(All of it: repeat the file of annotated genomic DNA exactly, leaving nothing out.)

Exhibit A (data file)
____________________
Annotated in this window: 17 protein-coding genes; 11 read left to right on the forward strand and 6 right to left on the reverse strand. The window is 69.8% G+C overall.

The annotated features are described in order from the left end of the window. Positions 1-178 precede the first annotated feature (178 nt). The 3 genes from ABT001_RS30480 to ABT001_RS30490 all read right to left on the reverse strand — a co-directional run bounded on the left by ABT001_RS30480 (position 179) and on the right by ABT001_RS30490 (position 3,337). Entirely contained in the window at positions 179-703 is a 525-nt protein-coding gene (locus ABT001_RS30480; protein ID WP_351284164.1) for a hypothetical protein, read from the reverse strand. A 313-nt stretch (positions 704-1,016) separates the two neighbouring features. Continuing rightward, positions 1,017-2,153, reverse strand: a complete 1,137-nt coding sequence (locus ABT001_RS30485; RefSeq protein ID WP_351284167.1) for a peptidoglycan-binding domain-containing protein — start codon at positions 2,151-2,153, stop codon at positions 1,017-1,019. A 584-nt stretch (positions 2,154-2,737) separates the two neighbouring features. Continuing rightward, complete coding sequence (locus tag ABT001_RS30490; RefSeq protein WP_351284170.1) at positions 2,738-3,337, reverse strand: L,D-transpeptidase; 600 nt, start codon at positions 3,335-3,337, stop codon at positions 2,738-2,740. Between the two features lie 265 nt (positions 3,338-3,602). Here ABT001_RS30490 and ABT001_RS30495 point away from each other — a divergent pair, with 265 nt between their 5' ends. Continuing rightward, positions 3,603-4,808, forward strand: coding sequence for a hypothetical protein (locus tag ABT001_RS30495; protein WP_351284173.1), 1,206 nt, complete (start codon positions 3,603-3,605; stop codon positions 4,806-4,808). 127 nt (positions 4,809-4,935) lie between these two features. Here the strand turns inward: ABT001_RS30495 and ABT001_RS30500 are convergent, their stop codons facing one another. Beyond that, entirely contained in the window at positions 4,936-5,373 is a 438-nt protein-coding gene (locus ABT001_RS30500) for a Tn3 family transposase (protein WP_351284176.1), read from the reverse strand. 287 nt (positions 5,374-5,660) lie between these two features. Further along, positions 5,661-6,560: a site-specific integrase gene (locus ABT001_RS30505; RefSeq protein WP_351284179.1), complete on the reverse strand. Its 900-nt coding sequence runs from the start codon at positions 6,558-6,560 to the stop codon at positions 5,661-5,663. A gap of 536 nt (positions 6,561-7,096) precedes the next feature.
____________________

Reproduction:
Annotated in this window: 17 protein-coding genes; 11 read left to right on the forward strand and 6 right to left on the reverse strand. The window is 69.8% G+C overall.

The annotated features are described in order from the left end of the window. Positions 1-178 precede the first annotated feature (178 nt). The 3 genes from ABT001_RS30480 to ABT001_RS30490 all read right to left on the reverse strand — a co-directional run bounded on the left by ABT001_RS30480 (position 179) and on the right by ABT001_RS30490 (position 3,337). Entirely contained in the window at positions 179-703 is a 525-nt protein-coding gene (locus ABT001_RS30480; protein ID WP_351284164.1) for a hypothetical protein, read from the reverse strand. A 313-nt stretch (positions 704-1,016) separates the two neighbouring features. Continuing rightward, positions 1,017-2,153, reverse strand: a complete 1,137-nt coding sequence (locus ABT001_RS30485; RefSeq protein ID WP_351284167.1) for a peptidoglycan-binding domain-containing protein — start codon at positions 2,151-2,153, stop codon at positions 1,017-1,019. A 584-nt stretch (positions 2,154-2,737) separates the two neighbouring features. Continuing rightward, complete coding sequence (locus tag ABT001_RS30490; RefSeq protein WP_351284170.1) at positions 2,738-3,337, reverse strand: L,D-transpeptidase; 600 nt, start codon at positions 3,335-3,337, stop codon at positions 2,738-2,740. Between the two features lie 265 nt (positions 3,338-3,602). Here ABT001_RS30490 and ABT001_RS30495 point away from each other — a divergent pair, with 265 nt between their 5' ends. Continuing rightward, positions 3,603-4,808, forward strand: coding sequence for a hypothetical protein (locus tag ABT001_RS30495; protein WP_351284173.1), 1,206 nt, complete (start codon positions 3,603-3,605; stop codon positions 4,806-4,808). 127 nt (positions 4,809-4,935) lie between these two features. Here the strand turns inward: ABT001_RS30495 and ABT001_RS30500 are convergent, their stop codons facing one another. Beyond that, entirely contained in the window at positions 4,936-5,373 is a 438-nt protein-coding gene (locus ABT001_RS30500) for a Tn3 family transposase (protein WP_351284176.1), read from the reverse strand. 287 nt (positions 5,374-5,660) lie between these two features. Further along, positions 5,661-6,560: a site-specific integrase gene (locus ABT001_RS30505; RefSeq protein WP_351284179.1), complete on the reverse strand. Its 900-nt coding sequence runs from the start codon at positions 6,558-6,560 to the stop codon at positions 5,661-5,663. A gap of 536 nt (positions 6,561-7,096) precedes the next feature.